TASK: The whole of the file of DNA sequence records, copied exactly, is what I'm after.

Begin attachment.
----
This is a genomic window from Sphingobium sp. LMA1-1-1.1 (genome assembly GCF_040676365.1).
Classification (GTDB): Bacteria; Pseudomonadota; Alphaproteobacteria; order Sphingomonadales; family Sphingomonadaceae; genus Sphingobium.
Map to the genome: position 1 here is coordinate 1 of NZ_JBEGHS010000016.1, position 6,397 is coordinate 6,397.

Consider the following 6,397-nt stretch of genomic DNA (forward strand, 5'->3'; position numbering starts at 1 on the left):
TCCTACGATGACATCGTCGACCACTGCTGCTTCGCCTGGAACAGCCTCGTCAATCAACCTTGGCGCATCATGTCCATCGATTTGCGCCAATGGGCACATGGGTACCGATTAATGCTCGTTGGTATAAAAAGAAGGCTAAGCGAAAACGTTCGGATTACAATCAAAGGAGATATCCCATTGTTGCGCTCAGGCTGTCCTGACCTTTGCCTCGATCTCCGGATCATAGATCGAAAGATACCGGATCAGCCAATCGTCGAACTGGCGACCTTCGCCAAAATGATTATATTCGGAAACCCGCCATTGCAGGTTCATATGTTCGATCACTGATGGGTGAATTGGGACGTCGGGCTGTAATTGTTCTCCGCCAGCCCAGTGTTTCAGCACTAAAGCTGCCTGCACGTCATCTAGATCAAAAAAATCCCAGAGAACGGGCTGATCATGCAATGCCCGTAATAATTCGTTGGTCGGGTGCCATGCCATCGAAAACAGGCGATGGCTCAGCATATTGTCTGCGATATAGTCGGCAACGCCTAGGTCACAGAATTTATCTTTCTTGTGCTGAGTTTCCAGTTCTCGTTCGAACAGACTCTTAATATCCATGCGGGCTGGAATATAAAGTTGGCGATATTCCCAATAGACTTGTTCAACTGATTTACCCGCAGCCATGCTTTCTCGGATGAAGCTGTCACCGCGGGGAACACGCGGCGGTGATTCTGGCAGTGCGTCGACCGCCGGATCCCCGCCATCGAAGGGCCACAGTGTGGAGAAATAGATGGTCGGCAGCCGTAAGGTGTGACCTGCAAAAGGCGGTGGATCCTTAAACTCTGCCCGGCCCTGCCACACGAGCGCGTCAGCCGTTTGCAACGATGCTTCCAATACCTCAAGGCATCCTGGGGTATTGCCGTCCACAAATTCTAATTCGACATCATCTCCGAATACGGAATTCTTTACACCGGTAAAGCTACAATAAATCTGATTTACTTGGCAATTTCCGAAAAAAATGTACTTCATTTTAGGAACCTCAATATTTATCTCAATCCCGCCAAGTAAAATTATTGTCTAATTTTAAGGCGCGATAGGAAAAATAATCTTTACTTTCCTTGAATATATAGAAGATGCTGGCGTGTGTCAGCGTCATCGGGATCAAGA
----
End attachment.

This is a genomic window from Sphingobium sp. LMA1-1-1.1 (genome assembly GCF_040676365.1).
Classification (GTDB): Bacteria; Pseudomonadota; Alphaproteobacteria; order Sphingomonadales; family Sphingomonadaceae; genus Sphingobium.
Map to the genome: position 1 here is coordinate 1 of NZ_JBEGHS010000016.1, position 6,397 is coordinate 6,397.

Consider the following 6,397-nt stretch of genomic DNA (forward strand, 5'->3'; position numbering starts at 1 on the left):
TCCTACGATGACATCGTCGACCACTGCTGCTTCGCCTGGAACAGCCTCGTCAATCAACCTTGGCGCATCATGTCCATCGATTTGCGCCAATGGGCACATGGGTACCGATTAATGCTCGTTGGTATAAAAAGAAGGCTAAGCGAAAACGTTCGGATTACAATCAAAGGAGATATCCCATTGTTGCGCTCAGGCTGTCCTGACCTTTGCCTCGATCTCCGGATCATAGATCGAAAGATACCGGATCAGCCAATCGTCGAACTGGCGACCTTCGCCAAAATGATTATATTCGGAAACCCGCCATTGCAGGTTCATATGTTCGATCACTGATGGGTGAATTGGGACGTCGGGCTGTAATTGTTCTCCGCCAGCCCAGTGTTTCAGCACTAAAGCTGCCTGCACGTCATCTAGATCAAAAAAATCCCAGAGAACGGGCTGATCATGCAATGCCCGTAATAATTCGTTGGTCGGGTGCCATGCCATCGAAAACAGGCGATGGCTCAGCATATTGTCTGCGATATAGTCGGCAACGCCTAGGTCACAGAATTTATCTTTCTTGTGCTGAGTTTCCAGTTCTCGTTCGAACAGACTCTTAATATCCATGCGGGCTGGAATATAAAGTTGGCGATATTCCCAATAGACTTGTTCAACTGATTTACCCGCAGCCATGCTTTCTCGGATGAAGCTGTCACCGCGGGGAACACGCGGCGGTGATTCTGGCAGTGCGTCGACCGCCGGATCCCCGCCATCGAAGGGCCACAGTGTGGAGAAATAGATGGTCGGCAGCCGTAAGGTGTGACCTGCAAAAGGCGGTGGATCCTTAAACTCTGCCCGGCCCTGCCACACGAGCGCGTCAGCCGTTTGCAACGATGCTTCCAATACCTCAAGGCATCCTGGGGTATTGCCGTCCACAAATTCTAATTCGACATCATCTCCGAATACGGAATTCTTTACACCGGTAAAGCTACAATAAATCTGATTTACTTGGCAATTTCCGAAAAAAATGTACTTCATTTTAGGAACCTCAATATTTATCTCAATCCCGCCAAGTAAAATTATTGTCTAATTTTAAGGCGCGATAGGAAAAATAATCTTTACTTTCCTTGAATATATAGAAGATGCTGGCGTGTGTCAGCGTCATCGGGATCAAGA